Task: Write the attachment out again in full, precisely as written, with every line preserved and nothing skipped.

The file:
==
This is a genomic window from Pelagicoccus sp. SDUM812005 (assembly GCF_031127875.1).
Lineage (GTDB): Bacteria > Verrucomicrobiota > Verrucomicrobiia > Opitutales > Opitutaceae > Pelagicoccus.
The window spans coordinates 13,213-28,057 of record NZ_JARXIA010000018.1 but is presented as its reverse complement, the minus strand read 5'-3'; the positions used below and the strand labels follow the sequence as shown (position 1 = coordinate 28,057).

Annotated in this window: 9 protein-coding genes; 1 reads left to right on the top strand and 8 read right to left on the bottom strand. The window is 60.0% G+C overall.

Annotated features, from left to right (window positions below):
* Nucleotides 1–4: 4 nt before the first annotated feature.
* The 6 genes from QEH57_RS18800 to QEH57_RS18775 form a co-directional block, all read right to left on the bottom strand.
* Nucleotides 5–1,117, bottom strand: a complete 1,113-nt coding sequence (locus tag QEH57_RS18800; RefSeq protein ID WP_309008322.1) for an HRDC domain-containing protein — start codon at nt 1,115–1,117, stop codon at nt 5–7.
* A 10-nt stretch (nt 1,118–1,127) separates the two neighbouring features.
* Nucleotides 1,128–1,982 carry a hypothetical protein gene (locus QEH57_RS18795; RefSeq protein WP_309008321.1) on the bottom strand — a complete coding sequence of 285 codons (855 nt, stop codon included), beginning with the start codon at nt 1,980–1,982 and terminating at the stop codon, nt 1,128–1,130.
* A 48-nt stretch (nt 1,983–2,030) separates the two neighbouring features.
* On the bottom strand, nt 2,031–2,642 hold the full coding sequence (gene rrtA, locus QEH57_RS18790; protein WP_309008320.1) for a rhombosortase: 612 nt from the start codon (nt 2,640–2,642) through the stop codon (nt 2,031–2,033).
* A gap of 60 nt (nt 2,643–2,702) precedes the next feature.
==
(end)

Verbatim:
This is a genomic window from Pelagicoccus sp. SDUM812005 (assembly GCF_031127875.1).
Lineage (GTDB): Bacteria > Verrucomicrobiota > Verrucomicrobiia > Opitutales > Opitutaceae > Pelagicoccus.
The window spans coordinates 13,213-28,057 of record NZ_JARXIA010000018.1 but is presented as its reverse complement, the minus strand read 5'-3'; the positions used below and the strand labels follow the sequence as shown (position 1 = coordinate 28,057).

Annotated in this window: 9 protein-coding genes; 1 reads left to right on the top strand and 8 read right to left on the bottom strand. The window is 60.0% G+C overall.

Annotated features, from left to right (window positions below):
* Nucleotides 1–4: 4 nt before the first annotated feature.
* The 6 genes from QEH57_RS18800 to QEH57_RS18775 form a co-directional block, all read right to left on the bottom strand.
* Nucleotides 5–1,117, bottom strand: a complete 1,113-nt coding sequence (locus tag QEH57_RS18800; RefSeq protein ID WP_309008322.1) for an HRDC domain-containing protein — start codon at nt 1,115–1,117, stop codon at nt 5–7.
* A 10-nt stretch (nt 1,118–1,127) separates the two neighbouring features.
* Nucleotides 1,128–1,982 carry a hypothetical protein gene (locus QEH57_RS18795; RefSeq protein WP_309008321.1) on the bottom strand — a complete coding sequence of 285 codons (855 nt, stop codon included), beginning with the start codon at nt 1,980–1,982 and terminating at the stop codon, nt 1,128–1,130.
* A 48-nt stretch (nt 1,983–2,030) separates the two neighbouring features.
* On the bottom strand, nt 2,031–2,642 hold the full coding sequence (gene rrtA, locus QEH57_RS18790; protein WP_309008320.1) for a rhombosortase: 612 nt from the start codon (nt 2,640–2,642) through the stop codon (nt 2,031–2,033).
* A gap of 60 nt (nt 2,643–2,702) precedes the next feature.